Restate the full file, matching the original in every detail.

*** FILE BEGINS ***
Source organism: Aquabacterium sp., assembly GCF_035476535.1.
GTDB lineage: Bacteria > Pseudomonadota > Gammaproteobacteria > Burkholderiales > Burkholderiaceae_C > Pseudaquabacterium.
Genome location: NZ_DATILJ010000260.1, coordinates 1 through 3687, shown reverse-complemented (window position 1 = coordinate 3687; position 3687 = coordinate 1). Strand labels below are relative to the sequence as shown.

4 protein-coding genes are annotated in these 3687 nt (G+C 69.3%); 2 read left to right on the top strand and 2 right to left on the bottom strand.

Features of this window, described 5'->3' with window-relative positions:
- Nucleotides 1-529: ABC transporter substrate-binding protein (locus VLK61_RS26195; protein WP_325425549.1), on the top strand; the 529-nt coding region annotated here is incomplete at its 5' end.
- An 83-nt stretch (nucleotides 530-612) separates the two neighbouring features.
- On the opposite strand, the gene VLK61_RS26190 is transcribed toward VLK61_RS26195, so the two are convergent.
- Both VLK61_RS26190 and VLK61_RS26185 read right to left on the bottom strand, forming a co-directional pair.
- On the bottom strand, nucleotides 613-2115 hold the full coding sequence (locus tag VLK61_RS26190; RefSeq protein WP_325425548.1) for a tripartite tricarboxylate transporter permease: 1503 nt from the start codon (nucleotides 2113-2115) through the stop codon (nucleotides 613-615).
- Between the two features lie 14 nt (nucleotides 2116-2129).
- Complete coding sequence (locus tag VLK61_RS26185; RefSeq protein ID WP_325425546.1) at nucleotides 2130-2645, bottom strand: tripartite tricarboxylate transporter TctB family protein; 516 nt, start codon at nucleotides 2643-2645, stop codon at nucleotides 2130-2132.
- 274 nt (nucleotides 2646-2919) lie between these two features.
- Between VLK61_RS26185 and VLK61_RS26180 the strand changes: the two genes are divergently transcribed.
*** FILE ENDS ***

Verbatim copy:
Source organism: Aquabacterium sp., assembly GCF_035476535.1.
GTDB lineage: Bacteria > Pseudomonadota > Gammaproteobacteria > Burkholderiales > Burkholderiaceae_C > Pseudaquabacterium.
Genome location: NZ_DATILJ010000260.1, coordinates 1 through 3687, shown reverse-complemented (window position 1 = coordinate 3687; position 3687 = coordinate 1). Strand labels below are relative to the sequence as shown.

4 protein-coding genes are annotated in these 3687 nt (G+C 69.3%); 2 read left to right on the top strand and 2 right to left on the bottom strand.

Features of this window, described 5'->3' with window-relative positions:
- Nucleotides 1-529: ABC transporter substrate-binding protein (locus VLK61_RS26195; protein WP_325425549.1), on the top strand; the 529-nt coding region annotated here is incomplete at its 5' end.
- An 83-nt stretch (nucleotides 530-612) separates the two neighbouring features.
- On the opposite strand, the gene VLK61_RS26190 is transcribed toward VLK61_RS26195, so the two are convergent.
- Both VLK61_RS26190 and VLK61_RS26185 read right to left on the bottom strand, forming a co-directional pair.
- On the bottom strand, nucleotides 613-2115 hold the full coding sequence (locus tag VLK61_RS26190; RefSeq protein WP_325425548.1) for a tripartite tricarboxylate transporter permease: 1503 nt from the start codon (nucleotides 2113-2115) through the stop codon (nucleotides 613-615).
- Between the two features lie 14 nt (nucleotides 2116-2129).
- Complete coding sequence (locus tag VLK61_RS26185; RefSeq protein ID WP_325425546.1) at nucleotides 2130-2645, bottom strand: tripartite tricarboxylate transporter TctB family protein; 516 nt, start codon at nucleotides 2643-2645, stop codon at nucleotides 2130-2132.
- 274 nt (nucleotides 2646-2919) lie between these two features.
- Between VLK61_RS26185 and VLK61_RS26180 the strand changes: the two genes are divergently transcribed.